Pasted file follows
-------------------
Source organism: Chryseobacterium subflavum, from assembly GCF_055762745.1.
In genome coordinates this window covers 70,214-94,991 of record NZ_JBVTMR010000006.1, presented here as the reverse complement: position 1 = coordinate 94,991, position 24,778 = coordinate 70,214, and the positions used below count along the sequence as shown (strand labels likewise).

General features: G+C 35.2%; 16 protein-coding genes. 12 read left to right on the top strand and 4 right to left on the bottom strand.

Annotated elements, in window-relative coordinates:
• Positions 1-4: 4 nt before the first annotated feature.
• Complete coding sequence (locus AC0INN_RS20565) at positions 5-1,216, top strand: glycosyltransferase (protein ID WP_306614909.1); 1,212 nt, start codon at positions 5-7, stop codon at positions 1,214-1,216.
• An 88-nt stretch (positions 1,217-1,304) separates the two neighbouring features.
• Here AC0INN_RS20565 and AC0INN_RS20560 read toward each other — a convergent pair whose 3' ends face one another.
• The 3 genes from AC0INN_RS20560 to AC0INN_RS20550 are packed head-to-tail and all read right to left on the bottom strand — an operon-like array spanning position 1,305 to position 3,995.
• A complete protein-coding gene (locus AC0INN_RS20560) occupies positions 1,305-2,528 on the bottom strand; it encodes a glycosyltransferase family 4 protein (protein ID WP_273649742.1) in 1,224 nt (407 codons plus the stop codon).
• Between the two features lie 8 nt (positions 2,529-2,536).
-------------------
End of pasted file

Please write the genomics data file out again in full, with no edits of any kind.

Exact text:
Source organism: Chryseobacterium subflavum, from assembly GCF_055762745.1.
In genome coordinates this window covers 70,214-94,991 of record NZ_JBVTMR010000006.1, presented here as the reverse complement: position 1 = coordinate 94,991, position 24,778 = coordinate 70,214, and the positions used below count along the sequence as shown (strand labels likewise).

General features: G+C 35.2%; 16 protein-coding genes. 12 read left to right on the top strand and 4 right to left on the bottom strand.

Annotated elements, in window-relative coordinates:
• Positions 1-4: 4 nt before the first annotated feature.
• Complete coding sequence (locus AC0INN_RS20565) at positions 5-1,216, top strand: glycosyltransferase (protein ID WP_306614909.1); 1,212 nt, start codon at positions 5-7, stop codon at positions 1,214-1,216.
• An 88-nt stretch (positions 1,217-1,304) separates the two neighbouring features.
• Here AC0INN_RS20565 and AC0INN_RS20560 read toward each other — a convergent pair whose 3' ends face one another.
• The 3 genes from AC0INN_RS20560 to AC0INN_RS20550 are packed head-to-tail and all read right to left on the bottom strand — an operon-like array spanning position 1,305 to position 3,995.
• A complete protein-coding gene (locus AC0INN_RS20560) occupies positions 1,305-2,528 on the bottom strand; it encodes a glycosyltransferase family 4 protein (protein ID WP_273649742.1) in 1,224 nt (407 codons plus the stop codon).
• Between the two features lie 8 nt (positions 2,529-2,536).